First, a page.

As of early March 2020, almost three-fourths of companies had experienced supply chain disruptions as a result of global restrictions on transportation. Most consumers — usually fairly removed from what goes on behind the scenes in retail — saw the effects with their own eyes. Supply chain disruptions manifested themselves as shortages, restrictions and price fluctuations on a host of products that once were plentiful on store shelves and in online markets. Find how can retailers prepare for supply and demand disruptions.
The pandemic reinforced an oft-repeated maxim in business: By the time an emergency strikes, it’s already too late. There’s little companies can do during the throes of disruptions except try to minimize the damage. The best and only time to come up with a workable plan to mitigate risk is in advance.
Here’s more on how retailers can prepare for supply and demand disruptions, whether they stem from a global pandemic, a natural disaster, geopolitical unrest, network outages or any other potential cause.
Trace & Diversify Supply Networks
Many of the shortages in retail stores stemmed from overseas production issues — like suppliers shutting down due to safety regulations and workforce shortages due to illness. Thus, the logical place to start is evaluating supply networks, then diversifying them to pad against future disruption by geography.
As RetailWire cites, a recent survey found over half (51 percent) of global retailers believe sourcing key products from multiple suppliers — thereby reducing their dependency on single sources — is the most effective strategy for minimizing the negative impact disruptions like COVID-19 can have on the bottom line.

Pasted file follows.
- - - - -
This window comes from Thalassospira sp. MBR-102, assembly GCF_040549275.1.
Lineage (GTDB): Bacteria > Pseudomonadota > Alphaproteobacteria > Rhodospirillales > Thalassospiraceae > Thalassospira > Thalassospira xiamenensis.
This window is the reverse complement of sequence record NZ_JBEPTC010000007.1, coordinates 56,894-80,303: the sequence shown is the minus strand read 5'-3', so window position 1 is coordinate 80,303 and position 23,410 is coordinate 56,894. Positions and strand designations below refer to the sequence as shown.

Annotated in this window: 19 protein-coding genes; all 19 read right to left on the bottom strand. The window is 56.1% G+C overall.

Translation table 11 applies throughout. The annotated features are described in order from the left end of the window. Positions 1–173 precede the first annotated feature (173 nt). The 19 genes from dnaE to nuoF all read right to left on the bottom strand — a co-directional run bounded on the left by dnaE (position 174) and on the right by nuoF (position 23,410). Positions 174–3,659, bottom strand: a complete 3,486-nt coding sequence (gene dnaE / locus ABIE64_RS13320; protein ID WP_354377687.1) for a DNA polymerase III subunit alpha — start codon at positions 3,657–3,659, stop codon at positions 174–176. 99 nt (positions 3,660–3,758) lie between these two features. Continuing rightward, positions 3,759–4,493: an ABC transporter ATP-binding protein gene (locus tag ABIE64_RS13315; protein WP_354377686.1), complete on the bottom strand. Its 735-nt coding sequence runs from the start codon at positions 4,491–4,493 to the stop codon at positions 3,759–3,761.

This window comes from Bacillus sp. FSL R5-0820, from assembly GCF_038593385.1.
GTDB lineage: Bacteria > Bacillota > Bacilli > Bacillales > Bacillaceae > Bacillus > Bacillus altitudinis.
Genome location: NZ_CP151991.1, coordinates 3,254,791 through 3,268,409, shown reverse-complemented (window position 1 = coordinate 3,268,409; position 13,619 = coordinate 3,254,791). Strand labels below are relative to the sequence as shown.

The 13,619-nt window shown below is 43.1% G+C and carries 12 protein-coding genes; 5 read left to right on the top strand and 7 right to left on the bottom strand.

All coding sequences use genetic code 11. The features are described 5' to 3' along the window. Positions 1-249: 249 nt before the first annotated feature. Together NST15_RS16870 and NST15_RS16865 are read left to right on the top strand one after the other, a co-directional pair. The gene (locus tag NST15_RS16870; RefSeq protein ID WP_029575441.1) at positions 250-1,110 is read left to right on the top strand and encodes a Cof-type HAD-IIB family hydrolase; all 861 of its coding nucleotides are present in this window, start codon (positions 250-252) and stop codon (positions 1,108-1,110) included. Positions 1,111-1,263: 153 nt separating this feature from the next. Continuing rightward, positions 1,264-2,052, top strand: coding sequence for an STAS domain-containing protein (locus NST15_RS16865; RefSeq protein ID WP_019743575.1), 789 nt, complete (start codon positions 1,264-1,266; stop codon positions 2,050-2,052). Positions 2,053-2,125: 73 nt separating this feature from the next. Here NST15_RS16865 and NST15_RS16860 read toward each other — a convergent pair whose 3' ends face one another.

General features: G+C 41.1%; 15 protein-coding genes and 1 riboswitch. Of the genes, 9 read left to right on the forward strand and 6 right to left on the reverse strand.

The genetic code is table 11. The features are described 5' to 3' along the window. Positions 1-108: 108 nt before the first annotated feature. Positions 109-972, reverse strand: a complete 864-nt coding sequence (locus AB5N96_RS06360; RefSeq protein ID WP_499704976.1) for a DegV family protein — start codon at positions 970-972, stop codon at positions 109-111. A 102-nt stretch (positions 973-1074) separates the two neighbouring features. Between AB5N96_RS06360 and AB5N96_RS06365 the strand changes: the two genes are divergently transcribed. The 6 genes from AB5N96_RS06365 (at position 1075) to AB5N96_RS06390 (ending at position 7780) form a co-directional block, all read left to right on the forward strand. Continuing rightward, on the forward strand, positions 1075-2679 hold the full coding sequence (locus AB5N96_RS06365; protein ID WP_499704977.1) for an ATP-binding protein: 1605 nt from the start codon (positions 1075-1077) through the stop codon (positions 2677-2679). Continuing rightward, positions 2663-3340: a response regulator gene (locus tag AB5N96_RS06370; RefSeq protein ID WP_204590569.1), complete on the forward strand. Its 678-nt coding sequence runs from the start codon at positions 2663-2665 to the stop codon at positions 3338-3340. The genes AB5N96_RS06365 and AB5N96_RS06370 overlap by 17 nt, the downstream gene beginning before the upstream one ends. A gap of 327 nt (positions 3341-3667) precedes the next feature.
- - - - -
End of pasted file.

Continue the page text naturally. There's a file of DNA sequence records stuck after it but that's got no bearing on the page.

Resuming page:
For some companies, this means sourcing more products locally, or at least within driving range. For others, it simply means spreading out international operations so the detriment is smaller if a certain region or area suffers an interruption in production.
Build a Buffer Around Inventory
The same survey found more than six out of 10 organizations (61 percent) created an inventory buffer to handle irregularities in supply and demand, as Supply Chain Quarterly cites. Of course, while this strategy can help retailers reduce the risk they’ll run out of product to sell, it also means taking on additional risk in terms of cost. If for any reason demand drops, some of that inventory may become deadstock or expire.
Whereas inventory used to be largely a matter of forecasting based on historical performance, retail analytics today are enabling business leaders to ask questions, drill down further into data and generate reports on the fly — all capabilities that become even more important during a crisis. The ability for more workers throughout an organization to conduct real-time, ad hoc analyses positions retailers to make quick, data-driven decisions when it counts.
Build Flexibility into the Business Plan
Minor and major crises feel less like “the end of the world” when a company can quickly assemble all hands on deck. This means every team needs to have a plan in place that allows them to pivot from business as usual to special circumstances when disruption hits.
TotalRetail offers an example of how this flexibility looks in action: Marketing, logistics and product teams are ready to collaborate and spring into action in the event of a product deviation, like a recall or out-of-stock product. This means handling back-end details, like order fulfillment times, as well as front-end details — like how to communicate with any customers affected by the shortage. It means critically problem solving in the moment to minimize the damage, salvage customer relationships and get things back up and running as soon as possible.
Above all, teams must be ready to drop their routine duties and pivot to crisis management on the spot. Therefore it behooves companies to set expectations early and train employees as needed so they’re comfortable with their duties during crunch time — and no stone is left unturned.
While retailers can’t prevent supply and demand disruptions, they can prepare for them by diversifying their supply networks, buffering their product inventory and building flexibility into their risk management plans.